Every day, new smart home accessories go online for the first time to join the Internet of Things (IoT). Many of them enjoy the unwarranted trust of their owners. This blog post is a case study of the haunted smart home.
Earlier this year, I visited my family for a few days. After sitting and talking at the kitchen table for a bit, they told me about their new smart wall plugs that integrate into their Apple Home ecosystem. Using the plugs, they can turn on their kitchen lights from their phones — or automatically at sunset. Pretty cool. After I had a closer look at one of the plugs, I searched for the brand on the Internet, because I had never heard of it. Turns out, these “Meross Smart Plugs” are the first item that pops up on Amazon when you search for a HomeKit-compatible socket outlet that can switch “dumb” devices like lamps, coffee makers or hi-fi equipment on and off. At the time of writing, they cost about 17 € apiece.
As I had never heard of the brand and I would consider myself somewhat of a curious person, I thought it’d be a good idea to see if it was possible to control these plugs without being a part of the smart home environment. So I continued chatting with my family while investigating the local network.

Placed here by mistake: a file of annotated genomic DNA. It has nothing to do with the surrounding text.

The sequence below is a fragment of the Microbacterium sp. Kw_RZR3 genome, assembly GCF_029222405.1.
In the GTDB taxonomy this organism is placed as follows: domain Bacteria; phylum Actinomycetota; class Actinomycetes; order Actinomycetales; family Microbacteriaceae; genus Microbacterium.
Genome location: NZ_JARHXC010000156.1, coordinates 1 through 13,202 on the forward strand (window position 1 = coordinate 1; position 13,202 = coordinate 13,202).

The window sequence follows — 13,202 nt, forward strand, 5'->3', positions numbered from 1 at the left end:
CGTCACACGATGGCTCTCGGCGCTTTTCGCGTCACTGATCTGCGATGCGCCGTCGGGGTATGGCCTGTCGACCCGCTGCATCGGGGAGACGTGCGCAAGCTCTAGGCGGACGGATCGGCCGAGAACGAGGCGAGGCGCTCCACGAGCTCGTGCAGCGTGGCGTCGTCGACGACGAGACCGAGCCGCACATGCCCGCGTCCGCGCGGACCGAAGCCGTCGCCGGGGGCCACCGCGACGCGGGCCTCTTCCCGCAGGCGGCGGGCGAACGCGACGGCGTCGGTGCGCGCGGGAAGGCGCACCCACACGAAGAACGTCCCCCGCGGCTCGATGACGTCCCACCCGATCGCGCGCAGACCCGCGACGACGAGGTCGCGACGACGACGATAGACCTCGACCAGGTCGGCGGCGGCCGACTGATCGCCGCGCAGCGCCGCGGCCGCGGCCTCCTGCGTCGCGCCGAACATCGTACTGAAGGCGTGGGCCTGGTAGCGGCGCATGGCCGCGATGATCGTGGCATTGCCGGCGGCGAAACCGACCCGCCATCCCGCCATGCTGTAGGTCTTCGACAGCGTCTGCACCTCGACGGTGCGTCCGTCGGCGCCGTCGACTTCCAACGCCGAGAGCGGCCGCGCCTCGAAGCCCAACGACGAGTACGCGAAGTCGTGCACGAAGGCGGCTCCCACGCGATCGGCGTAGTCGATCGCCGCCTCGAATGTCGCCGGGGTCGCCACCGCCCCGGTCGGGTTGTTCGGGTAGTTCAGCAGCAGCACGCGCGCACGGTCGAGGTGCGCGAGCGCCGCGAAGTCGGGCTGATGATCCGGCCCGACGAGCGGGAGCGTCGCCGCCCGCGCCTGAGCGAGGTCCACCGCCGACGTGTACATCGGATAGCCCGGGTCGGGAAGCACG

In today’s world, video conferencing is getting more and more important – be it for learning, business events or social interaction in general. Most people use one of the big players like Zoom or Microsoft Teams, which both have their share of privacy issues. However, there is an alternative approach: self-hosting open-source software like Jitsi Meet. In this article, we are going to explore the different scaling options for deploying anything from a single Jitsi server to a sharded Kubernetes cluster.
As a part of the lecture “Software Development for Cloud Computing” our task was to bring an application into a cloud environment. When we presented our software project MUM at the Media Night in our 4th semester, we talked with a few people about dockerizing MUM together with a whole email server configuration. While brainstorming a project idea for the lecture, we remembered these conversations. And since Docker by itself would not have fulfilled all of our requirements, we decided to create a Kubernetes cluster that would house a complete email server environmen and would be even easier to install. That way we could learn more about containerization and how clustering with Kubernetes works.
How Does Email Work?
First of all, we need to make a small trip to the world of emails to better understand what we actually wanted to do.